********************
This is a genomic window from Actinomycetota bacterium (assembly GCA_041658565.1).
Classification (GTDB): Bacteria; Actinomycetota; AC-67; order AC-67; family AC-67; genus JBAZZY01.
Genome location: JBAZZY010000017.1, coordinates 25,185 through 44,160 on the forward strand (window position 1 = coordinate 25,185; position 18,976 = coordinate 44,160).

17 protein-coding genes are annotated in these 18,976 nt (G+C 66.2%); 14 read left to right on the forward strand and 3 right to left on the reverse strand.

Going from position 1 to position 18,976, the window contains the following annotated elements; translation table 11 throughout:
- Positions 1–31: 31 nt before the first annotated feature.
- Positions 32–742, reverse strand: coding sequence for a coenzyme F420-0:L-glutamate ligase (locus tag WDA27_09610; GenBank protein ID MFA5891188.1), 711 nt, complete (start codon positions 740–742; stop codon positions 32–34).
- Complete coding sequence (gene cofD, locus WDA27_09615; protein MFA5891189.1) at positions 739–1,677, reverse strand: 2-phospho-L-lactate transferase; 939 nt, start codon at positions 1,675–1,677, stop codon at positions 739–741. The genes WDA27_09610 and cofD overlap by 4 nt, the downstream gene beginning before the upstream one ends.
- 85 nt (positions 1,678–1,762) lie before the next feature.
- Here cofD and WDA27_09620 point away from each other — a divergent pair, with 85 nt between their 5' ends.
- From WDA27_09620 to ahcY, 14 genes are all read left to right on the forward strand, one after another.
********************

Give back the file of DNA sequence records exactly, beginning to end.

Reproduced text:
This is a genomic window from Actinomycetota bacterium (assembly GCA_041658565.1).
Classification (GTDB): Bacteria; Actinomycetota; AC-67; order AC-67; family AC-67; genus JBAZZY01.
Genome location: JBAZZY010000017.1, coordinates 25,185 through 44,160 on the forward strand (window position 1 = coordinate 25,185; position 18,976 = coordinate 44,160).

17 protein-coding genes are annotated in these 18,976 nt (G+C 66.2%); 14 read left to right on the forward strand and 3 right to left on the reverse strand.

Going from position 1 to position 18,976, the window contains the following annotated elements; translation table 11 throughout:
- Positions 1–31: 31 nt before the first annotated feature.
- Positions 32–742, reverse strand: coding sequence for a coenzyme F420-0:L-glutamate ligase (locus tag WDA27_09610; GenBank protein ID MFA5891188.1), 711 nt, complete (start codon positions 740–742; stop codon positions 32–34).
- Complete coding sequence (gene cofD, locus WDA27_09615; protein MFA5891189.1) at positions 739–1,677, reverse strand: 2-phospho-L-lactate transferase; 939 nt, start codon at positions 1,675–1,677, stop codon at positions 739–741. The genes WDA27_09610 and cofD overlap by 4 nt, the downstream gene beginning before the upstream one ends.
- 85 nt (positions 1,678–1,762) lie before the next feature.
- Here cofD and WDA27_09620 point away from each other — a divergent pair, with 85 nt between their 5' ends.
- From WDA27_09620 to ahcY, 14 genes are all read left to right on the forward strand, one after another.